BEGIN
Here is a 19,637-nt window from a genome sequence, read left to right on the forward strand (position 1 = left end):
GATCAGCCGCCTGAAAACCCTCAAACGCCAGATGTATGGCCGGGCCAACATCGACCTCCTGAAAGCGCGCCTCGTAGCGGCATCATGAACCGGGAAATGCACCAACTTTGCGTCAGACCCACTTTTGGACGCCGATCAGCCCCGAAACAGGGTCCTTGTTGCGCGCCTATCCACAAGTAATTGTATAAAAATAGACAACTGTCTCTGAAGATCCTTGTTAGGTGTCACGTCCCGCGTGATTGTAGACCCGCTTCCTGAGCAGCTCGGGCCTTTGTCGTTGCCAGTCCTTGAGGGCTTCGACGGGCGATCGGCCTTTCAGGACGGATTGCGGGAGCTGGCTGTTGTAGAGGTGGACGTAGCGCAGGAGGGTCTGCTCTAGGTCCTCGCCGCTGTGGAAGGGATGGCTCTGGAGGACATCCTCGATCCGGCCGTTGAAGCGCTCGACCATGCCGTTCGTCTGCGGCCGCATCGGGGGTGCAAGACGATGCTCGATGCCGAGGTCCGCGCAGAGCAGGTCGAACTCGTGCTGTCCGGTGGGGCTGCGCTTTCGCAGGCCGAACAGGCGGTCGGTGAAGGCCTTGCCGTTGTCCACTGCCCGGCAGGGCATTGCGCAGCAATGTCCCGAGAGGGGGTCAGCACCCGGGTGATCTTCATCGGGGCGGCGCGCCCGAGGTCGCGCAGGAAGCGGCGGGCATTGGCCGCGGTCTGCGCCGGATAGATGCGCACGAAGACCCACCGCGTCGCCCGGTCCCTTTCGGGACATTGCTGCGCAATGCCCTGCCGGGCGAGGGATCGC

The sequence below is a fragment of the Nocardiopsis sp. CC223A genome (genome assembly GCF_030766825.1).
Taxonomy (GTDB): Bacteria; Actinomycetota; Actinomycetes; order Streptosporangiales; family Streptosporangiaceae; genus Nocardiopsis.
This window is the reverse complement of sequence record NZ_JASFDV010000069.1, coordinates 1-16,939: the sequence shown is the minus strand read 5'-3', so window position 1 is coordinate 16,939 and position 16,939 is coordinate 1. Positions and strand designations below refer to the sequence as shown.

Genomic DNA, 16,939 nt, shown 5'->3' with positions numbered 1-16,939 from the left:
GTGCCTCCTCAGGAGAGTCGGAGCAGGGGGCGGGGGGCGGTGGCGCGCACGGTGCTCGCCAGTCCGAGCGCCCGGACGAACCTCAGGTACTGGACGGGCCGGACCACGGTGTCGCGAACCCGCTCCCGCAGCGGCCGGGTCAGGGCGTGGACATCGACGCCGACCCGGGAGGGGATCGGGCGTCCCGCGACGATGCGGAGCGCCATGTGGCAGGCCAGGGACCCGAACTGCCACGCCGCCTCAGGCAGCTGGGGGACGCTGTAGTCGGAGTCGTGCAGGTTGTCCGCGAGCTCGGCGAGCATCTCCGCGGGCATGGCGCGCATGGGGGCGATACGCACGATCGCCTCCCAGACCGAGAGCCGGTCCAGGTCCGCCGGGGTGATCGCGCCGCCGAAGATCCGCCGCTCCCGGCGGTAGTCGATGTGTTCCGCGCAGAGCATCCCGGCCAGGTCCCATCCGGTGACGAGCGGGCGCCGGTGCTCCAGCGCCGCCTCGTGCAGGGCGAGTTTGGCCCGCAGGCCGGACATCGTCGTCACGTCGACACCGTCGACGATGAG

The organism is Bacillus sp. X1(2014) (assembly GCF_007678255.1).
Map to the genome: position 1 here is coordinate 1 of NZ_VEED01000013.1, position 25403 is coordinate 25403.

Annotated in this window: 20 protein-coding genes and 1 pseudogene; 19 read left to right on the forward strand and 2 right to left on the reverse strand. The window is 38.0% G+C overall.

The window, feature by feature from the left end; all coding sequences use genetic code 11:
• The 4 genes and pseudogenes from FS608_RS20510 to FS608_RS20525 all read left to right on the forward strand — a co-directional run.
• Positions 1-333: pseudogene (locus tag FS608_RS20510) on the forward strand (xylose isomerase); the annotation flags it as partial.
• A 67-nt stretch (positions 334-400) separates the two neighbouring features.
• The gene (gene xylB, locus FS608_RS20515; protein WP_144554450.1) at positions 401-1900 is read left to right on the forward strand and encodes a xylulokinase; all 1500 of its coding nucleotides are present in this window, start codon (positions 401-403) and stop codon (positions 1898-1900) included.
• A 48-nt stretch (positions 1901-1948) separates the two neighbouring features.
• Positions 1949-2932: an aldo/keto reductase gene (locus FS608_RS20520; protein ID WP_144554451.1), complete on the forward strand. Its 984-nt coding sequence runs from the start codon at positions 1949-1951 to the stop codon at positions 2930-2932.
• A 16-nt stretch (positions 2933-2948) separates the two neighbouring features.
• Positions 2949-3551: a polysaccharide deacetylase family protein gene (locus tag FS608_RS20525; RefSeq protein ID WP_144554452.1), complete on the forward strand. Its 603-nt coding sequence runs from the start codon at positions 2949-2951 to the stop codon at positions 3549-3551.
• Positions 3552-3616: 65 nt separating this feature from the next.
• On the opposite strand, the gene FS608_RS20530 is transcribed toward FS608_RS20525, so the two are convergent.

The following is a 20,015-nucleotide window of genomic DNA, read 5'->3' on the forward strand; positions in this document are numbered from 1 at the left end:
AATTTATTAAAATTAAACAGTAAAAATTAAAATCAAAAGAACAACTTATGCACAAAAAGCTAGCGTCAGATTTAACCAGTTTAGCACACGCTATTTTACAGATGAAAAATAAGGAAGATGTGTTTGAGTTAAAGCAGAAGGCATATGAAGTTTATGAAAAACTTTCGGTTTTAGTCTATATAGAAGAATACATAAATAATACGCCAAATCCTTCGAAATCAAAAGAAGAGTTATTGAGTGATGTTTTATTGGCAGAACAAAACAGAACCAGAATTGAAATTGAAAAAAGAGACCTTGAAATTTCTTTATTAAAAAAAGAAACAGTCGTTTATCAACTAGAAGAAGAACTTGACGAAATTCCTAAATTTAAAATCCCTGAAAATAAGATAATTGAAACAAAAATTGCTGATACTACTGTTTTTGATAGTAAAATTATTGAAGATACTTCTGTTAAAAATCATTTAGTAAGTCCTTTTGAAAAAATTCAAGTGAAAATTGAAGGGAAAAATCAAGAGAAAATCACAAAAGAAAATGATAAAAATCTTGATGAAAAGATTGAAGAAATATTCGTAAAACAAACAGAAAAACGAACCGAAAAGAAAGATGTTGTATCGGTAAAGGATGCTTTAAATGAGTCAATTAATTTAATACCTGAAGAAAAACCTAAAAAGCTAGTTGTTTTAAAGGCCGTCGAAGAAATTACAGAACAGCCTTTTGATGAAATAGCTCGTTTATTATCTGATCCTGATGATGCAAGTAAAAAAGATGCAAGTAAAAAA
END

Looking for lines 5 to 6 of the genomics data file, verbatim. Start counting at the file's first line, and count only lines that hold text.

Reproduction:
This window is the reverse complement of sequence record NZ_JASFDV010000069.1, coordinates 1-16,939: the sequence shown is the minus strand read 5'-3', so window position 1 is coordinate 16,939 and position 16,939 is coordinate 1. Positions and strand designations below refer to the sequence as shown.

Genomic DNA, 16,939 nt, shown 5'->3' with positions numbered 1-16,939 from the left: